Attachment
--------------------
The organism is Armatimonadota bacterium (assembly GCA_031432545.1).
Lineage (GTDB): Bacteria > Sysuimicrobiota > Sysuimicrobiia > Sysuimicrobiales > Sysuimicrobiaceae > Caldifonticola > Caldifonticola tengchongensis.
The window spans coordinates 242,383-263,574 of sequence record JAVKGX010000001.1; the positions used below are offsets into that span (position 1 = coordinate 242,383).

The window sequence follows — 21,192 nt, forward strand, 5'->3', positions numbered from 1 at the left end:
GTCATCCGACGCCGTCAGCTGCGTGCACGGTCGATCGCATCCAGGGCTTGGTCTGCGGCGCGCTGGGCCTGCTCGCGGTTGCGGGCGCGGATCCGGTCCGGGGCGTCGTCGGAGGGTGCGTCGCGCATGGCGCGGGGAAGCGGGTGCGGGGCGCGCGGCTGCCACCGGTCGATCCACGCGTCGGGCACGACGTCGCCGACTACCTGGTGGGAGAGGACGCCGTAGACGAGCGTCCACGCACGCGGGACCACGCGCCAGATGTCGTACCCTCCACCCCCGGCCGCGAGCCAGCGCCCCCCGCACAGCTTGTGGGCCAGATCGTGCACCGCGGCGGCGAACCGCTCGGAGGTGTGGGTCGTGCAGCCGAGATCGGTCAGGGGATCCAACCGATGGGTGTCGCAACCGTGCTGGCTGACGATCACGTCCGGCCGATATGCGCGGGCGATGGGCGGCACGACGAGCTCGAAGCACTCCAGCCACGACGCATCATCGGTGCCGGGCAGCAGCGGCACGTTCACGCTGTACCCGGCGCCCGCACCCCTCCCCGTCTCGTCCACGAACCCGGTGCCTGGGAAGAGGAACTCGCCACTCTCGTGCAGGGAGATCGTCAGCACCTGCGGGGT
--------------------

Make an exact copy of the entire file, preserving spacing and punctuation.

The organism is Armatimonadota bacterium (assembly GCA_031432545.1).
Lineage (GTDB): Bacteria > Sysuimicrobiota > Sysuimicrobiia > Sysuimicrobiales > Sysuimicrobiaceae > Caldifonticola > Caldifonticola tengchongensis.
The window spans coordinates 242,383-263,574 of sequence record JAVKGX010000001.1; the positions used below are offsets into that span (position 1 = coordinate 242,383).

The window sequence follows — 21,192 nt, forward strand, 5'->3', positions numbered from 1 at the left end:
GTCATCCGACGCCGTCAGCTGCGTGCACGGTCGATCGCATCCAGGGCTTGGTCTGCGGCGCGCTGGGCCTGCTCGCGGTTGCGGGCGCGGATCCGGTCCGGGGCGTCGTCGGAGGGTGCGTCGCGCATGGCGCGGGGAAGCGGGTGCGGGGCGCGCGGCTGCCACCGGTCGATCCACGCGTCGGGCACGACGTCGCCGACTACCTGGTGGGAGAGGACGCCGTAGACGAGCGTCCACGCACGCGGGACCACGCGCCAGATGTCGTACCCTCCACCCCCGGCCGCGAGCCAGCGCCCCCCGCACAGCTTGTGGGCCAGATCGTGCACCGCGGCGGCGAACCGCTCGGAGGTGTGGGTCGTGCAGCCGAGATCGGTCAGGGGATCCAACCGATGGGTGTCGCAACCGTGCTGGCTGACGATCACGTCCGGCCGATATGCGCGGGCGATGGGCGGCACGACGAGCTCGAAGCACTCCAGCCACGACGCATCATCGGTGCCGGGCAGCAGCGGCACGTTCACGCTGTACCCGGCGCCCGCACCCCTCCCCGTCTCGTCCACGAACCCGGTGCCTGGGAAGAGGAACTCGCCACTCTCGTGCAGGGAGATCGTCAGCACCTGCGGGGT